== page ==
I NEVER told you to go beyond deleting the mentioned folders in YOUR HOME
directory, ie /home/sibu_rajappan directory. If you went that far as to even delete /usr/share/apps/switches/gnome-session, even deleting important files in /etc and even in /root user directories, I'd rather say you reinstall the gnome itself (no, no need to reinstall Linux, this isn't windows). Look for thread on installing rpm files.
The idea behind it, let say you create a new user called 'linux_admirer' with useradd command, in Redhat it will create a new user namely 'linux_admirer' and make a directory 'linux_admirer' under /home directory (so it becomes /home/linux_admirer). If you 'ls' the directory content, there will be no files with the '.' (dot) yet (or at least only one or two files, I think .bashrc and .bash_profile will be there). This is also true for other applications. Then you open your GNOME session for the first time. It would create the folders (the ones that I asked you to delete) and create the default settings for you. Then as you change the GNOMe up to your taste, it would be saved in those directories. Sometimes (or at least for me it often happens), you messed up the settings just like in case you exit the GNOME without properly saving the settings or force reset, usually you will have problem opening your GNOME session. That's when you have to delete all those messed up settings so that it would create a new default one for you. That's the real theory behind it.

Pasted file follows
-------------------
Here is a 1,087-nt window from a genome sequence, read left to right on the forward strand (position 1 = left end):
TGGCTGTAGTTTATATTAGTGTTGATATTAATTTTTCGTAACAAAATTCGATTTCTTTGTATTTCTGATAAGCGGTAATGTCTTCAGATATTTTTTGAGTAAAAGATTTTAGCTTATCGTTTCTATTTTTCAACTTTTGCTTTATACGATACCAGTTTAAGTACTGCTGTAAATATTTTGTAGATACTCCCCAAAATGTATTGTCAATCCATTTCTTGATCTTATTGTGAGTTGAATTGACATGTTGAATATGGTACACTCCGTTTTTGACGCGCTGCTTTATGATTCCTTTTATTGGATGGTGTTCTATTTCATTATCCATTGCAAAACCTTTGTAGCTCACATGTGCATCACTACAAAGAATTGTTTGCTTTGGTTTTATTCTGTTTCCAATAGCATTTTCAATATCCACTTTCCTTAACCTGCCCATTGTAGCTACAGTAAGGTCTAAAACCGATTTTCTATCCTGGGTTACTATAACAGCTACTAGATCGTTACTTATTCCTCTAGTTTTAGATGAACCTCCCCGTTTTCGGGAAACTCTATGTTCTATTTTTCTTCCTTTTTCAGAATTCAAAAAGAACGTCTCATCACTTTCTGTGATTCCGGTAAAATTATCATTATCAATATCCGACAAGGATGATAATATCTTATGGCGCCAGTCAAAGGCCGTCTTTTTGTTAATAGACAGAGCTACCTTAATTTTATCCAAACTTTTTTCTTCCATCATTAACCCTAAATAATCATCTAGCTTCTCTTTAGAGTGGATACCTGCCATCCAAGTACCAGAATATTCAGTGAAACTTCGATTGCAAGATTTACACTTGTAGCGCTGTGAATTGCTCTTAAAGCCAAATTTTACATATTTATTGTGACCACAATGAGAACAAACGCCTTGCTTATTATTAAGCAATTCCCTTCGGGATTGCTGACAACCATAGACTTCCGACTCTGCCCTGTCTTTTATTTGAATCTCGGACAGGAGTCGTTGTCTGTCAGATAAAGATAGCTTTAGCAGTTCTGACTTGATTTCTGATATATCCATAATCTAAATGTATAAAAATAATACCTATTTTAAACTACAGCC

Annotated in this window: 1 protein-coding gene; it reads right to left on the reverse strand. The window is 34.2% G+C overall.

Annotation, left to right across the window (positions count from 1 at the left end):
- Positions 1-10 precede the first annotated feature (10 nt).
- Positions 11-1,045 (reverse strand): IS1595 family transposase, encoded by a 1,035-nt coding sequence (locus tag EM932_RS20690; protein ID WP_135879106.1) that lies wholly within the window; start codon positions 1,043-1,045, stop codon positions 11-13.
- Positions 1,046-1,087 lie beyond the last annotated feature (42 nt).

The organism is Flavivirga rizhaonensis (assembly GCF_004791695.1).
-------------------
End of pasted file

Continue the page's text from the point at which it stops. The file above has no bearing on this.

But sibu_rajappan, don't be so frustated with trying/playing with different things/settings in Linux, and end up messiong up things, its just the beginning. I messed up my Linux many times before I get used to it. Good Luck.
If you still have the files mentioned (i.e. .nautilus .metacity .gconf* .gnome*) in your /root directory, you can try using it. Copy it to your home directory (assess it first with root account):
su - [password]
cp -R /root/.nautilus* /root/.metacity* /root/.gnome* /root/.gconf* /home/sibu_rajappan/
chown -R sibu_rajappan:sibu_rajappan .metacity* .nautilus* .gnome* .gconf*
Exit root account.
Then try using your account again to start GNOMe session.
May be I misunderstood your post saying that you deleted the files in /root.